People aren't the only ones who can experience seizures; your pup can, too. In people, seizures take different forms, including grand-mal and petit-mal. When someone experiences a petit-mal seizure, his consciousness is clouded, but he doesn't experience convulsions. It's not confirmed whether dogs experience petit-mal seizures, though they can have mild lapses in consciousness.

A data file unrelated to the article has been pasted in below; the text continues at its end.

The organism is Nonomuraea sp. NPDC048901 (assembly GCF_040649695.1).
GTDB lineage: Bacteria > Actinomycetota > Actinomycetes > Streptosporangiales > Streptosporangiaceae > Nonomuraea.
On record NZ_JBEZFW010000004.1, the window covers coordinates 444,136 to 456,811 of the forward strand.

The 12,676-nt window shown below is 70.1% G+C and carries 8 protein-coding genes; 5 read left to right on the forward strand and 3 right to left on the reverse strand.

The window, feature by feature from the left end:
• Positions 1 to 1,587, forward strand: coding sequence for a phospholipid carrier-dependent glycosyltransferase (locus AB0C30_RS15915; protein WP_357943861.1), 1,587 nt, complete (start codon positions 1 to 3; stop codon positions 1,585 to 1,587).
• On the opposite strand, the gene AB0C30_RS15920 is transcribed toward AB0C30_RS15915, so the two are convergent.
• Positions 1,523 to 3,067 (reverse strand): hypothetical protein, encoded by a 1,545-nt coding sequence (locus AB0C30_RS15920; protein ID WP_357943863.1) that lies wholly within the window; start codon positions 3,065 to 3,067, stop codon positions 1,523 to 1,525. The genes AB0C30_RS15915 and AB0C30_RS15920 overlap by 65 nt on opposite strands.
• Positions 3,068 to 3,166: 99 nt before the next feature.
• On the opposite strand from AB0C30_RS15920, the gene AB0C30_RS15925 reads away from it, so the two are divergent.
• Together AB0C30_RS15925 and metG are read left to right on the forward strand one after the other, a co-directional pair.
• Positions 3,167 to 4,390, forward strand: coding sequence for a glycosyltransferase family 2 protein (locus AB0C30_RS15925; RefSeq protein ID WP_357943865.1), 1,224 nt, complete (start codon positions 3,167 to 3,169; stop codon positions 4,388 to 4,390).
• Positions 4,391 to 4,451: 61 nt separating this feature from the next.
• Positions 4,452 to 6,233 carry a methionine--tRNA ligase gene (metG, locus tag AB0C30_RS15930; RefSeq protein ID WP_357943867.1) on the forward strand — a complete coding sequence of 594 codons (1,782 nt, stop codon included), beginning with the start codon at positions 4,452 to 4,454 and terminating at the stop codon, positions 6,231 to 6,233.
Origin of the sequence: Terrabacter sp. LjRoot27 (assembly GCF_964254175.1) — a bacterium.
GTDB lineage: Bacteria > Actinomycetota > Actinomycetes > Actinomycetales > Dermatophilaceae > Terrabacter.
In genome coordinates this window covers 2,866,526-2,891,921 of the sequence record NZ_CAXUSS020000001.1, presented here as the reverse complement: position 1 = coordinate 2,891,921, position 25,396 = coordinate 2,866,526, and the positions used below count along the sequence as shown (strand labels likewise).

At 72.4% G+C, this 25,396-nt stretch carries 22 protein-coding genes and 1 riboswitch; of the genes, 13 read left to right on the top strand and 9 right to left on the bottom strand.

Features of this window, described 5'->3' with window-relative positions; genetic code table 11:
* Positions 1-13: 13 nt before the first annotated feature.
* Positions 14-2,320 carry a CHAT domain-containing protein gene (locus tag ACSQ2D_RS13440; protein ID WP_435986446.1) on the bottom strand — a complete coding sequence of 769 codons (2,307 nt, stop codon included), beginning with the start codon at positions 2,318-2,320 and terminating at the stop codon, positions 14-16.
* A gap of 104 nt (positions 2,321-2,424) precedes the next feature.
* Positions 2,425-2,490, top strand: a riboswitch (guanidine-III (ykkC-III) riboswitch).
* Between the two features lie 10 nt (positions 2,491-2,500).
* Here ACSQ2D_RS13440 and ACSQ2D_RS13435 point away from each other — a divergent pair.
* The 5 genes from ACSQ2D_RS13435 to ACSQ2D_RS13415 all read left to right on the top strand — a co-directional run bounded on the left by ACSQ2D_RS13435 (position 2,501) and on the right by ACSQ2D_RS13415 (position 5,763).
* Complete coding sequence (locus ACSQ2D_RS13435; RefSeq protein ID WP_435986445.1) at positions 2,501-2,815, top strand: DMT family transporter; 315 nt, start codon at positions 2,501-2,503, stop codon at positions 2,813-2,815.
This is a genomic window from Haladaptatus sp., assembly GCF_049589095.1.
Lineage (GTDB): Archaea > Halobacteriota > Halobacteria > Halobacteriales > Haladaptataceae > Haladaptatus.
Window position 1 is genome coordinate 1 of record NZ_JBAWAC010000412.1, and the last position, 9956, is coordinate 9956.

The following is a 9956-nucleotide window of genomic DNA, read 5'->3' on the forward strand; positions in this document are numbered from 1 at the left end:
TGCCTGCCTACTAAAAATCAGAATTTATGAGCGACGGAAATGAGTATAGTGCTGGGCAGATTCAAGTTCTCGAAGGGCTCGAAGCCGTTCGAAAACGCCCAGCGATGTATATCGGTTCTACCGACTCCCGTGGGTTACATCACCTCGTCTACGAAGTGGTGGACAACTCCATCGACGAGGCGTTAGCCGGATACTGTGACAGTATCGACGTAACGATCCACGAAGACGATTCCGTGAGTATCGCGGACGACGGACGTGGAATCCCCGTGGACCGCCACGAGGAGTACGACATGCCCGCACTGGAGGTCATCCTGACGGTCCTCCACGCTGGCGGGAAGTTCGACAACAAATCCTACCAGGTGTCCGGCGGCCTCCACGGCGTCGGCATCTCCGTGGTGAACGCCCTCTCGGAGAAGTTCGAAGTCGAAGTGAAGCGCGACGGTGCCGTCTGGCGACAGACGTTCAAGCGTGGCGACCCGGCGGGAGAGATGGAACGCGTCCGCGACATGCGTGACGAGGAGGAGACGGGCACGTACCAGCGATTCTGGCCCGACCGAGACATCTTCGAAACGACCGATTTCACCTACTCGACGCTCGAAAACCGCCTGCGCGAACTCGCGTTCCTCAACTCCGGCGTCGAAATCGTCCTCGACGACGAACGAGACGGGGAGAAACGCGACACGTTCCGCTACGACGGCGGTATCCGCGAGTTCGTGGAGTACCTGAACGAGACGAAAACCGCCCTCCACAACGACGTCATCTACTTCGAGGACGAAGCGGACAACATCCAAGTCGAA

Your dog's brain is a hub of electrical activity, relying on chemical and electrical signals to relay information. If the electrical activity in Bub's brain spikes causing an electrical storm, he can suffer a seizure. The type of seizure he experiences depends on where the storm occurs. If the storm occurs throughout his brain, it's considered a generalized storm; confined to a small area, it's a focal, or partial, storm. In people, a petit-mal seizure is a generalized storm where the person "zones out" of the world, staring blankly. If petit-mal seizures occur in dogs, they are rare, resulting in trembling, drooling and head shaking. The Canine Epilepsy Network believes petit-mal seizures in dogs are actually focal seizures. If Bub experiences a focal seizure, one side or a small part of his body is affected, causing reactions such as facial twitching, pawing and behavior changes such as biting at the air and howling. No matter what type of seizure Bub has, you should keep calm, observe him and note how long the seizure lasts. Call the vet with the information to discuss the best treatment for your pup.
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